Candidates across the country compete for a seat in the House of Commons. Political parties compete for a chance to run the country.
General elections in the UK
Elections give people a chance to make decisions about how their country is run. Holding free and fair elections is the most important ingredient in making any country a democracy. In the UK, general elections take place in May once every five years, unless Parliament votes to hold an election sooner.
General elections in the UK are made up of 650 individual elections that take place on a single day, across England, Wales, Scotland and Northern Ireland. A similar number of voters live in each area of the country marked out as one of the UK's 650 'constituencies'. Every eligible resident gets to go out and vote for one of the would-be representatives, called candidates. The candidate with the most votes in each area wins a place, or 'seat', in the House of Commons.
Voting for political parties
To get votes, candidates campaign in their constituency. They announce a set of policies they say will guide them when making decisions if they are elected. Usually, they join together with other people who share the same ideas as part of a political party. A vote for a political party is also a vote for that party's guiding principles.
Britain's three biggest political parties are the Conservative Party, the Labour Party and the Liberal Democrats. Normally these parties will support a candidate in most constituencies across the country. There are several smaller political parties too. Candidates who don't belong to a political party are called 'independents'.
Counting the votes
Candidates and parties campaign until polling day. Then it's up to citizens to make up their minds. Every eligible resident gets to cast one vote for a candidate in their local constituency. The candidate with the most votes becomes the local Member of Parliament, or MP, for that area. He or she will represent everyone in the constituency in the House of Commons.
Under this system of electing representatives every citizen gets one vote, and the candidate with the most votes wins. The system is known as 'first-past-the-post'.
The big prize: government
While candidates compete with each other, the political parties are also chasing a big prize: a chance to form the government. The government is responsible for running the country. Political parties aim to win the general election so they can put their ideas and election promises into action.
Under the UK's system of government, political parties strive to win as many constituency elections as possible. If one party is able win more than half the seats in the House of Commons (326) then its leader gets to become prime minister and form a government. All other parties become the 'opposition'. The party that wins the second largest number of seats becomes the main opposition party. Its leader becomes the 'leader of the opposition'.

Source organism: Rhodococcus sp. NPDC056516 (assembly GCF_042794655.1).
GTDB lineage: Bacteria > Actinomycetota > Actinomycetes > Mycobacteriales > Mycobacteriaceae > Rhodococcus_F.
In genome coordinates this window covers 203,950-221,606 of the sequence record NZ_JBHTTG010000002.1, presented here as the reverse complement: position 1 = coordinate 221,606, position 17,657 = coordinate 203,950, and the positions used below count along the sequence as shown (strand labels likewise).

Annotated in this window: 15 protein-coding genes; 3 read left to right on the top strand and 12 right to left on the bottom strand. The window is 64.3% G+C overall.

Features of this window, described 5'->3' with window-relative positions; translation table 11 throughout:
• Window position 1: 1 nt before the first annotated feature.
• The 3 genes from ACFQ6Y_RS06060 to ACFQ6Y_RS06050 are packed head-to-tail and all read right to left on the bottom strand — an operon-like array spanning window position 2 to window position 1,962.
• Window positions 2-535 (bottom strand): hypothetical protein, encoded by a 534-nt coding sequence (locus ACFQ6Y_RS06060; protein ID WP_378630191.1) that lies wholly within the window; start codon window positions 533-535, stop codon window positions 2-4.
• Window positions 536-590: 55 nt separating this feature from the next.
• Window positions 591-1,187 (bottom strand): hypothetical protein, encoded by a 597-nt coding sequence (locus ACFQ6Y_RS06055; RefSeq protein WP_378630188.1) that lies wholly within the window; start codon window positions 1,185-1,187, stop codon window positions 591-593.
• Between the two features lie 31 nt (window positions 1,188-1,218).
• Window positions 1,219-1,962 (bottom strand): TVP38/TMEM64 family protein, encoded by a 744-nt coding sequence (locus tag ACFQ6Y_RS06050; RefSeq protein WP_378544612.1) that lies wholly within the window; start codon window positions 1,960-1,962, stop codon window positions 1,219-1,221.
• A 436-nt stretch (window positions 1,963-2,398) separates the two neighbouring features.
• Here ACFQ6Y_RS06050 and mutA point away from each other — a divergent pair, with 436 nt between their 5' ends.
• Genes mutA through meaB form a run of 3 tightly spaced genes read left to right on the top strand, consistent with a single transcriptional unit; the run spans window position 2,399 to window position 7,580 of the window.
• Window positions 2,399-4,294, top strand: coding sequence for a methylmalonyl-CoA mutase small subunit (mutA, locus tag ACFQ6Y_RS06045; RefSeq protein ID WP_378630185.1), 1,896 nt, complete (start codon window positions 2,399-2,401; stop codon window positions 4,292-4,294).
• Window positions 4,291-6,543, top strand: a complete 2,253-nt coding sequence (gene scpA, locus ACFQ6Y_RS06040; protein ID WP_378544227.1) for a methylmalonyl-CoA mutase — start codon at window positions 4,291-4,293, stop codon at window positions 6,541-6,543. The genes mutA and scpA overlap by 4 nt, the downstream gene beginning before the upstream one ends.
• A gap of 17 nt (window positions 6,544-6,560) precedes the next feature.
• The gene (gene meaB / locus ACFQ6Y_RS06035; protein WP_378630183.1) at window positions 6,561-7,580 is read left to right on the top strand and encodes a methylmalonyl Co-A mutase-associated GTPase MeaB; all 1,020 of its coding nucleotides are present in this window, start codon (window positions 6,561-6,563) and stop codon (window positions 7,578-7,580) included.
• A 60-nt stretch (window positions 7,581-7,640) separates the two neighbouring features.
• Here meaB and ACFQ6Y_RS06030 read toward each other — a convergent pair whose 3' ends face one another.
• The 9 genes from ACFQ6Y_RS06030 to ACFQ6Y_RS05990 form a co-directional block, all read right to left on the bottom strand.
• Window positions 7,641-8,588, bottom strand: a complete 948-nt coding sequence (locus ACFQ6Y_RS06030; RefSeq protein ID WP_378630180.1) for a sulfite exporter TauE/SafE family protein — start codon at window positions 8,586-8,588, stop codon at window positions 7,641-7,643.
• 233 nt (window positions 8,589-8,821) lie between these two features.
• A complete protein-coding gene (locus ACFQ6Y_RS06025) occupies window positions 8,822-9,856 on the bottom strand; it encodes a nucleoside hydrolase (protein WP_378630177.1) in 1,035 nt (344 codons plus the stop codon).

For a government to put its election promises into action it needs the approval of a majority of MPs in the House of Commons. By winning a majority of the seats in the Commons, a political party can be confident it will have enough support for its ideas and plans during votes.
No overall majority = hung parliament
In the 2010 general election, however, no single party won more than half the seats in the House of Commons. The Conservative Party at the time, led by David Cameron, won the most with 306. The Labour Party, which was led by Gordon Brown, came second with 258 seats. The Liberal Democrats came third with 57 seats. This election result is known as a hung parliament, where no single party is able to claim more than half the seats in the Commons.
So what happens in the case of a hung parliament? There are two main possibilities:
- Two or more parties can agree to work together to govern the country.
- The party with the most seats can also try to govern with a minority of seats in the Commons. If the party can't get enough support on an important vote, however, it risks defeat, which may force a general election.
In the 2010 election, after several days of negotiations, the Liberal Democrat leader at the time, Nick Clegg, and David Cameron agreed their parties would work together.
By joining forces the two parties combined had a majority of seats in the House of Commons, enough to form a government. This is called a coalition government.